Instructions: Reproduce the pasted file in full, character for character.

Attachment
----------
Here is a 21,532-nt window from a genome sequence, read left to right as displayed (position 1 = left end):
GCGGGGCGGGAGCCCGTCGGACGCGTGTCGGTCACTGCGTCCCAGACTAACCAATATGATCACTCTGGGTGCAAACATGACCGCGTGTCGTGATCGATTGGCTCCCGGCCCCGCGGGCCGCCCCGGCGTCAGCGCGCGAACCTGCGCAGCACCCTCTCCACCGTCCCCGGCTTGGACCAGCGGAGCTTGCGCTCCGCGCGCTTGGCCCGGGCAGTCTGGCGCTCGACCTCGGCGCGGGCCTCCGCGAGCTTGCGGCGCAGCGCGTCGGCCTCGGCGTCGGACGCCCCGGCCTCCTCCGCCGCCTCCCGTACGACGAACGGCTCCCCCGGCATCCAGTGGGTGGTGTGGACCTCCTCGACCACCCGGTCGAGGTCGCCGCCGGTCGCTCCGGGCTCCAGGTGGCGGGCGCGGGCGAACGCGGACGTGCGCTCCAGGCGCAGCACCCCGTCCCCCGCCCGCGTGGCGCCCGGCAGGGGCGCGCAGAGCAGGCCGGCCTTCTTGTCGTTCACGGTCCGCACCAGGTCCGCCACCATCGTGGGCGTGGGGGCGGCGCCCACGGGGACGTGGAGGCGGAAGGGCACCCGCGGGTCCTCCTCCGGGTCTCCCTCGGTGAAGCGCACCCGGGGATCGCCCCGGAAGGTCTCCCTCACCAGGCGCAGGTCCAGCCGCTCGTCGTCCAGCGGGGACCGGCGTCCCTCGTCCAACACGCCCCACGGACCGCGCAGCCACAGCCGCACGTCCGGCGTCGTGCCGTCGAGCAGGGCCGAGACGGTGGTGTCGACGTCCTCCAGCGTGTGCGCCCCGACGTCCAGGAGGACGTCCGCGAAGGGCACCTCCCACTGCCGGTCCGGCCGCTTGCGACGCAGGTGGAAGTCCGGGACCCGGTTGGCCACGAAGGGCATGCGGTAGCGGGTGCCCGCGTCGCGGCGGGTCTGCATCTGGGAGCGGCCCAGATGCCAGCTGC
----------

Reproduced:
Here is a 21,532-nt window from a genome sequence, read left to right as displayed (position 1 = left end):
GCGGGGCGGGAGCCCGTCGGACGCGTGTCGGTCACTGCGTCCCAGACTAACCAATATGATCACTCTGGGTGCAAACATGACCGCGTGTCGTGATCGATTGGCTCCCGGCCCCGCGGGCCGCCCCGGCGTCAGCGCGCGAACCTGCGCAGCACCCTCTCCACCGTCCCCGGCTTGGACCAGCGGAGCTTGCGCTCCGCGCGCTTGGCCCGGGCAGTCTGGCGCTCGACCTCGGCGCGGGCCTCCGCGAGCTTGCGGCGCAGCGCGTCGGCCTCGGCGTCGGACGCCCCGGCCTCCTCCGCCGCCTCCCGTACGACGAACGGCTCCCCCGGCATCCAGTGGGTGGTGTGGACCTCCTCGACCACCCGGTCGAGGTCGCCGCCGGTCGCTCCGGGCTCCAGGTGGCGGGCGCGGGCGAACGCGGACGTGCGCTCCAGGCGCAGCACCCCGTCCCCCGCCCGCGTGGCGCCCGGCAGGGGCGCGCAGAGCAGGCCGGCCTTCTTGTCGTTCACGGTCCGCACCAGGTCCGCCACCATCGTGGGCGTGGGGGCGGCGCCCACGGGGACGTGGAGGCGGAAGGGCACCCGCGGGTCCTCCTCCGGGTCTCCCTCGGTGAAGCGCACCCGGGGATCGCCCCGGAAGGTCTCCCTCACCAGGCGCAGGTCCAGCCGCTCGTCGTCCAGCGGGGACCGGCGTCCCTCGTCCAACACGCCCCACGGACCGCGCAGCCACAGCCGCACGTCCGGCGTCGTGCCGTCGAGCAGGGCCGAGACGGTGGTGTCGACGTCCTCCAGCGTGTGCGCCCCGACGTCCAGGAGGACGTCCGCGAAGGGCACCTCCCACTGCCGGTCCGGCCGCTTGCGACGCAGGTGGAAGTCCGGGACCCGGTTGGCCACGAAGGGCATGCGGTAGCGGGTGCCCGCGTCGCGGCGGGTCTGCATCTGGGAGCGGCCCAGATGCCAGCTGC